G3 Tour Featuring
Kenny Wayne Shepherd, Steve Vai & Joe Satriani
@ Northrop Auditorium, June 30, 1997



Kenny Wayne Shepherd
Kenny Wayne Shepherd opened the show with some blues classics like "Shame, Shame, Shame," and "Keys to the Highway." He has been touring on the phenomenal success of his first album "Ledbetter Heights," and a new CD will be released in October. He did an impressive walking-blues number from the new album and his slower paced songs were played with an emotional rich tone and clarity. Influenced by the late Stevie Ray Vaughan, this 19 year-old prodigy first picked up the guitar after watching a Stevie Ray Vaughan show from the top of one of Vaughan's amps when he was eight. Shepherd's decade-long woodshedding has paid off with a performance that incorporates versatility and a deep felt passion. Shepherd is an excellent guitar player but was overshadowed somewhat by what was to follow (it's pretty hard to follow the flashy showmanship of Steve Vai and the guitar virtuosity of Joe Satriani).

Steve Vai burst on to the stage, literally, with thunder, lights, sirens and explosions. His flashy performance has style, humor and some mighty fine music. He came dressed in his trademark black skin-tight pants and colorful shirt and proceeded to blow everyone away with his screaming guitar and ear piercing sustained notes. He was joined by his lead guitar player who had his "Alice in Wonderland" hats and was acting as goofy as ever. Viaís performance included him throwing his guitar around the stage, over his head, behind his back, between his legs, as well as playing one handed and with his mouth -- you name it he did it!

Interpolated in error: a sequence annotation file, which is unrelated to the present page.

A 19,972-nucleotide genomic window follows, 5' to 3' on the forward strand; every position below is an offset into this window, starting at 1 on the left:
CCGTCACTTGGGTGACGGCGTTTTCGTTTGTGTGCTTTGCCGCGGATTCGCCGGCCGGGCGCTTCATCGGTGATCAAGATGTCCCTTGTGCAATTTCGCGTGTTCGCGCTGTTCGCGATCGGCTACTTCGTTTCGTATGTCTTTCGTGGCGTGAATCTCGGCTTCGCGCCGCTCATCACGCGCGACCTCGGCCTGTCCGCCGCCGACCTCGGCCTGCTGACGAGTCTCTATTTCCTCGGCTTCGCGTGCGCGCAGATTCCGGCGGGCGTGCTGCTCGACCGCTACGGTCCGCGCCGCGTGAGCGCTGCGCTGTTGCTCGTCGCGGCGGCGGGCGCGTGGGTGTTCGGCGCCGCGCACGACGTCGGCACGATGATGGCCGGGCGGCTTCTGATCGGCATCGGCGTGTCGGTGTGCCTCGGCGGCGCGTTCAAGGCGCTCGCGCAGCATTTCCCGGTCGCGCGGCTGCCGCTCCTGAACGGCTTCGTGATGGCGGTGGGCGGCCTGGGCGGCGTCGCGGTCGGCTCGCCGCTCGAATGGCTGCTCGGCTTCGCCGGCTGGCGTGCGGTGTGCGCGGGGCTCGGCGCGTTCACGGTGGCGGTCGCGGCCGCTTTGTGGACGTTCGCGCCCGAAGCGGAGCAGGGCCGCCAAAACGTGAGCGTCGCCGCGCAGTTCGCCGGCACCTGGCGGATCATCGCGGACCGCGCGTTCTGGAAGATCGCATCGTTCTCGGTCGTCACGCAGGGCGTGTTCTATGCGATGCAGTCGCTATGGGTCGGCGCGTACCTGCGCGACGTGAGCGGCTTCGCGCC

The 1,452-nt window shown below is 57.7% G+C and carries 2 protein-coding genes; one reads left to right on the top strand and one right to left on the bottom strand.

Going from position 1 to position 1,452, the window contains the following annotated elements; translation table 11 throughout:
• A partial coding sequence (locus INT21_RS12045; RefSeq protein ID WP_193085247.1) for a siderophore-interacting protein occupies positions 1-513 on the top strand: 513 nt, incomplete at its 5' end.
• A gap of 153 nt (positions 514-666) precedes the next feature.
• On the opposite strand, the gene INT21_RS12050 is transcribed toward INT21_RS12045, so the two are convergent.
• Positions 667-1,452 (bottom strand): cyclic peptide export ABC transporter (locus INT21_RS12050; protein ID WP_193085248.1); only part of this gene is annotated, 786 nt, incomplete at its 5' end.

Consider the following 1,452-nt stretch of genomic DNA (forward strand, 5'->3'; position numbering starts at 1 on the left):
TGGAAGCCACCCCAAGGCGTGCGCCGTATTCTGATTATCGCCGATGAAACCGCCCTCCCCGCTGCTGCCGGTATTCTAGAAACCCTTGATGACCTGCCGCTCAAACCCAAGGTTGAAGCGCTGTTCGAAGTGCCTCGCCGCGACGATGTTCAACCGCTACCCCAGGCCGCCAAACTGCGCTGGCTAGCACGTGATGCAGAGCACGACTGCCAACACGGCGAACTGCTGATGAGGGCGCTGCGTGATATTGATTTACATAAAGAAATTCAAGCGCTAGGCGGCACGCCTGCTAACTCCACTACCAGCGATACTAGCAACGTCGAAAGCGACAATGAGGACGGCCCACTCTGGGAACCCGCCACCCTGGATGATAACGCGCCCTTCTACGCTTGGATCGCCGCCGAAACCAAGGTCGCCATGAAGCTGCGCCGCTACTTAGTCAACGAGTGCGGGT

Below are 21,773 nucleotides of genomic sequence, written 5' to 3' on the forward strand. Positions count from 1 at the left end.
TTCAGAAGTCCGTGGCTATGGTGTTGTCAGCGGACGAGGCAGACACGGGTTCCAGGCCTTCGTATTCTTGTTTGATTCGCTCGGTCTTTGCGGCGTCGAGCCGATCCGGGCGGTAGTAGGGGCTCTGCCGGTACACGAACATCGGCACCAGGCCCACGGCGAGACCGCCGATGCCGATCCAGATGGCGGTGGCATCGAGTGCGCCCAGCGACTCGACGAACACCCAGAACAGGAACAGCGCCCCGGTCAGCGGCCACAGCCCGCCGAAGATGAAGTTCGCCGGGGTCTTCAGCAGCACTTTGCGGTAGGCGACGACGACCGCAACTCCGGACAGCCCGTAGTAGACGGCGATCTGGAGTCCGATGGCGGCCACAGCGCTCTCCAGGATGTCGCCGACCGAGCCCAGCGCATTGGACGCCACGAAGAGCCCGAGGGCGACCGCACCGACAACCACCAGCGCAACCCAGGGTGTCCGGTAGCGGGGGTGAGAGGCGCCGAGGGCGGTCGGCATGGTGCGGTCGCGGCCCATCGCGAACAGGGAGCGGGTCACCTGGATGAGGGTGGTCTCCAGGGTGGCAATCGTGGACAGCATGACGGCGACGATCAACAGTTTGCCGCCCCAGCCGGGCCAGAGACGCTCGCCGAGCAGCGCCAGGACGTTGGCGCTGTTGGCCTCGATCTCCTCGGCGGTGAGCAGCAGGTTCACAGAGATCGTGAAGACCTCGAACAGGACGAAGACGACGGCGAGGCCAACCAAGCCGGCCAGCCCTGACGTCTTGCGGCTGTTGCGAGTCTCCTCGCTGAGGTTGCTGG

He also had this neat sequence where he acted like a conductor who was directing the music. Except each time he gestured, there was an accompanying sound from his band. It was like a mini musical symphony with harpsichord sounds punctuated by his hands. He then did his little "tinker bell" routine, like he was plucking notes out of thin air with his finger and thumb. This all culminated with his jumps, stomps and amusing "body" scratching to the sounds of the music. He is a real showman and got a kick out of playing for the sold out house.

Joe Satriani is something else! He has got to be one of the most original guitar players on stage today. His guitar playing defies description. My son said he has seen his albums in the heavy metal sections of the CD stores, as well as the rock guitar, pop, instrumental, country and blues sections. Joe was wearing his shades, had his head shaved and was playing his gold guitar. His guitar notes were ricocheting off the walls and ceiling while his music cascaded over us like a thundering white-water rapids. Wave after wave of sound was assaulting our senses as we felt the heat of his virtuoso performance.

Joe was joined on stage by his long time friend and musical collaborator Stuart Hamm. Hammís bass playing is phenomenal. Always in shorts on stage, he is a one man wrecking crew on bass. At one point I was sitting down taking a rest, while everyone else was standing up, and I kept haring a second guitar up on stage. I was thinking to myself, "where could that be coming from, thereís only one guitar player up there." I though another guitar player had joined him. So I stood up and it turns out to be the bass playing of Stuart Hamm -- sounding just like a second lead guitar. He takes his playing way beyond just a rhythm bass. He then launched into a solo that kept getting more intense boarding on the frightening. From there he went into some loping country rhythms and at the end of this extended solo he was down on his knees just belting it out!

The traditional end of the G3 show is to have all 3 guitarists up on stage together. They were also joined by the opening act (who I missed unfortunately) Robert Fripp. Fripp, along with Brian Eno created some of the most original rock guitar and electronic music during the late 1960ís and early 1970ís. This finale with Fripp, Satriani, Vai and Shepherd was quite impressive (at the G3 show last fall Eric Johnson and Adrian Legg were on stage with Satriani and Vai). They kicked right into high gear with several classic blues and rock songs including Freddie King's "Going Down," the Kinks "You Really Got Me," and concluded with a sensational version of "The Sky Is Crying." The three headliners were trading licks and taking us into the stratosphere with their great guitar pyrotechnics that left my ears ringing for days.

Mailbox E-mail Ray Stiles at: mnblues@aol.com


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Copyright © 1997 by Ray M. Stiles
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